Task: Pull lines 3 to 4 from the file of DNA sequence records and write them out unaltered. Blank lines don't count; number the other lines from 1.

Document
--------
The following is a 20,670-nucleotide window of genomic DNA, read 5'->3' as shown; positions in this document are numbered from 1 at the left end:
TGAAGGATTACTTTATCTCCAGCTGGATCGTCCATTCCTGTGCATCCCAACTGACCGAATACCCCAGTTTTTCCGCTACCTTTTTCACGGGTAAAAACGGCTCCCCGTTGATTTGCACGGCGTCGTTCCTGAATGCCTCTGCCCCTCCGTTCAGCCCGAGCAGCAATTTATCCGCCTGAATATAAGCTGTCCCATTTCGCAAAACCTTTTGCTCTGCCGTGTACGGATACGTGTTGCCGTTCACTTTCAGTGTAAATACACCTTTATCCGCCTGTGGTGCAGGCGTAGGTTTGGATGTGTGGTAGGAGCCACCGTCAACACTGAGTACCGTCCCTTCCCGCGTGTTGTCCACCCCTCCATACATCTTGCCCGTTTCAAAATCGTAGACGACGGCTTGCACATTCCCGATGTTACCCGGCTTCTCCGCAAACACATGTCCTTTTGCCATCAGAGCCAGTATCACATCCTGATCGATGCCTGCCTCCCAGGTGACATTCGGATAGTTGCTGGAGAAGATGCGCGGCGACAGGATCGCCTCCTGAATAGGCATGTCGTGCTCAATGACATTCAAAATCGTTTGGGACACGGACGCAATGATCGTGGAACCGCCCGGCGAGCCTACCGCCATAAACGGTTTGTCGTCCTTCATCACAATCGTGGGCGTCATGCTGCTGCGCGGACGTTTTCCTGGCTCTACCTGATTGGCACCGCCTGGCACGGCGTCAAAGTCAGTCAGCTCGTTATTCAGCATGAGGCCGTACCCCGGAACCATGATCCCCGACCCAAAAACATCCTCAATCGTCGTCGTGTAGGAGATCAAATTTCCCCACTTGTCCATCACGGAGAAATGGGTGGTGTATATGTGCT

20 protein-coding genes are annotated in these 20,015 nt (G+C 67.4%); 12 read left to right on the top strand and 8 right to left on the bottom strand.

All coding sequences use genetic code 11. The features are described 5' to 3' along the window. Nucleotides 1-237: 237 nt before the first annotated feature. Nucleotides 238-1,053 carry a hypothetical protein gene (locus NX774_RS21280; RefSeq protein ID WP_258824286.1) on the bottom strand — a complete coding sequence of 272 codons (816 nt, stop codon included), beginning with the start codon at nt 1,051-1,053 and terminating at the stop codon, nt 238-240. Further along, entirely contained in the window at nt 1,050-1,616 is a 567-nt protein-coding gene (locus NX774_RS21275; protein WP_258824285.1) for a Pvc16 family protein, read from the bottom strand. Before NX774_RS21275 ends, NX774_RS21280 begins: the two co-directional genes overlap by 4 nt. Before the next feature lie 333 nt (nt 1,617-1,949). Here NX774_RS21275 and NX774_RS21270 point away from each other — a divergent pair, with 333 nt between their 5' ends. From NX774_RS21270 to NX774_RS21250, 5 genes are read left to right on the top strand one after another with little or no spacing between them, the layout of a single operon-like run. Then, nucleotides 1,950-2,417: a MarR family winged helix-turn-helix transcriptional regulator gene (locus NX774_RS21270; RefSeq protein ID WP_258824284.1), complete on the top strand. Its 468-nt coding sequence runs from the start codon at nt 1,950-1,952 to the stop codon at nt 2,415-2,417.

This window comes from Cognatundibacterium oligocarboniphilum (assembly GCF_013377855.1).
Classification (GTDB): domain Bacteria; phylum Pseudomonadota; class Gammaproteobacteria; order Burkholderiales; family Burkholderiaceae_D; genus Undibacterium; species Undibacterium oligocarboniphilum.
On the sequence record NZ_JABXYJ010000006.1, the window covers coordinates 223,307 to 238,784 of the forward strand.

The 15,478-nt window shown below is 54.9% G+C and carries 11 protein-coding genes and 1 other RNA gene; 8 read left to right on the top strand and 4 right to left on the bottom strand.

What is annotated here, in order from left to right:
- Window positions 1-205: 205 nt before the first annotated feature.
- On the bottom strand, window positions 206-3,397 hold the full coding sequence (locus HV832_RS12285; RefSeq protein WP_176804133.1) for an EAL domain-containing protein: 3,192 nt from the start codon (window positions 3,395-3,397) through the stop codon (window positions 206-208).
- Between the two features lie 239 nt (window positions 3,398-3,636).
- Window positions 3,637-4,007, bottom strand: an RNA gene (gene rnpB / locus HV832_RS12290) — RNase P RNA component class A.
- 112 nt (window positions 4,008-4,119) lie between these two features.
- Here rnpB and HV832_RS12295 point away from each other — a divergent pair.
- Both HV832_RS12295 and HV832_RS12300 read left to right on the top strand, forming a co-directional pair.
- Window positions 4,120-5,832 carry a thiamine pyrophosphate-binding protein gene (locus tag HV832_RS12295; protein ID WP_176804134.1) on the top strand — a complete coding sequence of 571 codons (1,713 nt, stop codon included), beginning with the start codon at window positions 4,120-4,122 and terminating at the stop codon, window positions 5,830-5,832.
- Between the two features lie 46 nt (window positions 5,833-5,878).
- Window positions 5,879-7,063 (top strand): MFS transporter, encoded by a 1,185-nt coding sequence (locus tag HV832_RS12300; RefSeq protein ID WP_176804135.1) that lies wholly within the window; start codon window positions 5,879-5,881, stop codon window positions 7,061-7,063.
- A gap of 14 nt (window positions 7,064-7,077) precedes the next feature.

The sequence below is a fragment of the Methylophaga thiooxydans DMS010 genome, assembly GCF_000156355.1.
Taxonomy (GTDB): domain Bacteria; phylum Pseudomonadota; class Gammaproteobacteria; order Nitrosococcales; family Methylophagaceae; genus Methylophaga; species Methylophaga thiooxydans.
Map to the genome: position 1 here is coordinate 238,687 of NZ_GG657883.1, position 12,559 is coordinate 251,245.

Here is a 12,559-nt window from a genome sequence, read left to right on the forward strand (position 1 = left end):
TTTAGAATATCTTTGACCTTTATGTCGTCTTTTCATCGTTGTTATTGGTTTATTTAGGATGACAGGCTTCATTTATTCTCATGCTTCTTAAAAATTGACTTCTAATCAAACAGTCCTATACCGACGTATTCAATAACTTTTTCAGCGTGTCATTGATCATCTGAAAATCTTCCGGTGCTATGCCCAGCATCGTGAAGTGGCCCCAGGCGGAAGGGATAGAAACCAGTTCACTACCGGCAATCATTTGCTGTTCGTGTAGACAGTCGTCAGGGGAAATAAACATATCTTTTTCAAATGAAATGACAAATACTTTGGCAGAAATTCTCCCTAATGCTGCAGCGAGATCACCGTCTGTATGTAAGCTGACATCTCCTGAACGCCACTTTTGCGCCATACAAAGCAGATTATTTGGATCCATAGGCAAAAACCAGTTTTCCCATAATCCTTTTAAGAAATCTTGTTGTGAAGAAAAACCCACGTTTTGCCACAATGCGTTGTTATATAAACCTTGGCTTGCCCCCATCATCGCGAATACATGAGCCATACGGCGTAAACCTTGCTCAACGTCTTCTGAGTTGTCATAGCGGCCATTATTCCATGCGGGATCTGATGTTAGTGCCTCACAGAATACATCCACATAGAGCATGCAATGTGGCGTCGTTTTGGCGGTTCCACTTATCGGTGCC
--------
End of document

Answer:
20 protein-coding genes are annotated in these 20,015 nt (G+C 67.4%); 12 read left to right on the top strand and 8 right to left on the bottom strand.

All coding sequences use genetic code 11. The features are described 5' to 3' along the window. Nucleotides 1-237: 237 nt before the first annotated feature. Nucleotides 238-1,053 carry a hypothetical protein gene (locus NX774_RS21280; RefSeq protein ID WP_258824286.1) on the bottom strand — a complete coding sequence of 272 codons (816 nt, stop codon included), beginning with the start codon at nt 1,051-1,053 and terminating at the stop codon, nt 238-240. Further along, entirely contained in the window at nt 1,050-1,616 is a 567-nt protein-coding gene (locus NX774_RS21275; protein WP_258824285.1) for a Pvc16 family protein, read from the bottom strand. Before NX774_RS21275 ends, NX774_RS21280 begins: the two co-directional genes overlap by 4 nt. Before the next feature lie 333 nt (nt 1,617-1,949). Here NX774_RS21275 and NX774_RS21270 point away from each other — a divergent pair, with 333 nt between their 5' ends. From NX774_RS21270 to NX774_RS21250, 5 genes are read left to right on the top strand one after another with little or no spacing between them, the layout of a single operon-like run. Then, nucleotides 1,950-2,417: a MarR family winged helix-turn-helix transcriptional regulator gene (locus NX774_RS21270; RefSeq protein ID WP_258824284.1), complete on the top strand. Its 468-nt coding sequence runs from the start codon at nt 1,950-1,952 to the stop codon at nt 2,415-2,417.